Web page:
A 54-year-old Canadian hunter and outdoorsman was attacked by a full-grown black bear while out in the British Columbia bush last week, and all he has to show for it is an bloody hatchet.
“I was going out to check for the presence of Armillaria root disease in an undeveloped piece of forest,” Alex Woods, a forest pathologist told OutsideOnline. “As I was going in I saw freshly broken fireweed, so I knew there was probably an animal around, but there are animals everywhere up here.
“And when I’m by myself I always make a point of yelling,” he said, “so I was going ‘Yo, bear, yo bear.’”
He then came upon a small creek about 700 feet into the forest, where he decided to yell louder in order to lower his odds of coming up on and surprising a bear.
“I was about three quarters of the way down the slope,” Woods told the site. “And then I look up, and there’s this bear running at me — full speed, no sounds, just running at me as fast as it can go from 100 feet away, straight up the slope.”
Woods said that, since the bear was running uphill towards him, he had time to maneuver himself behind two fallen trees and pushed himself up onto them to gain the height he needed to kick the bear square in the jaw.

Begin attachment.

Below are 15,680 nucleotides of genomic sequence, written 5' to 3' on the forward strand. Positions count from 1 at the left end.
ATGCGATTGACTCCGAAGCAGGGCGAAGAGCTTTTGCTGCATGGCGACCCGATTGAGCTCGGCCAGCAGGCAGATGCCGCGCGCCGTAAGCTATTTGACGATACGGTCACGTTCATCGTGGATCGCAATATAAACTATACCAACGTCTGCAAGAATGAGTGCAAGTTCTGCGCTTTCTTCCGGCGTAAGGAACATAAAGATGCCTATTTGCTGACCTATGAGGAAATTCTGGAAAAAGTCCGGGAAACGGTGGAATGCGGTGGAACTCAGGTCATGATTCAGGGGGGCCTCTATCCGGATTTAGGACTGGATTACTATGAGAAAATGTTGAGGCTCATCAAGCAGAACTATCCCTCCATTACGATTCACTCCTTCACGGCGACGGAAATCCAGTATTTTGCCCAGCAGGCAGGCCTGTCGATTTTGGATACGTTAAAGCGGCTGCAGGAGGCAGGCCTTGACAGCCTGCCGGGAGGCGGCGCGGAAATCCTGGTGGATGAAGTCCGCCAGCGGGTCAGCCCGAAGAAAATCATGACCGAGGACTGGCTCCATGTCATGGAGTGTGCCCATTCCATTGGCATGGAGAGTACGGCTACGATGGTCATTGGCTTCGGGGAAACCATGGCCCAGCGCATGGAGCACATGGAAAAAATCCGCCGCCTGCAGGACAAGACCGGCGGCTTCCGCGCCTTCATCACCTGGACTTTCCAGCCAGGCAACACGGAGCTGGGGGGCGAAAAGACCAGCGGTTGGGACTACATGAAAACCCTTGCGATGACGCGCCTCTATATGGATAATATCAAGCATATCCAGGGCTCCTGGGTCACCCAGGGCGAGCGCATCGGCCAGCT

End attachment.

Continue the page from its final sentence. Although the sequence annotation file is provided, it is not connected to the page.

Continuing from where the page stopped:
“The bear fell back a bit, but then it came running around the tree and I kicked it hard again in the head, yelling as loud as I could the whole time,” he said. “It took off and ran up another burned tree about eight feet away, still staring at me.”
Woods used this moment of respite to pull out an old hatchet he carried every time he entered the forest; one handed down to him by his father.
“The zipper [on my pack] is broken, so I was able to get at my hatchet fast,” he said. “But the bear was right back on me by then, so I just sank the hatchet into its head. I was lucky enough that it happened where those trees were, and on a such steep slope. I wouldn’t have been able to kick it otherwise, or get it on the head.”
Woods said it looked like the bear was still alive but after waiting a few minutes to be sure it wasn’t getting back up, he scurried up the hill the same way he came down and went straight to the B.C. Conservation Officer Service. Officers later found the bear still breathing but mortally wounded and decided to kill it for humane reasons.
“It’s going to make hunting a little more challenging,” Woods said about his encounter. “I think this is going to be with me for the long haul.”
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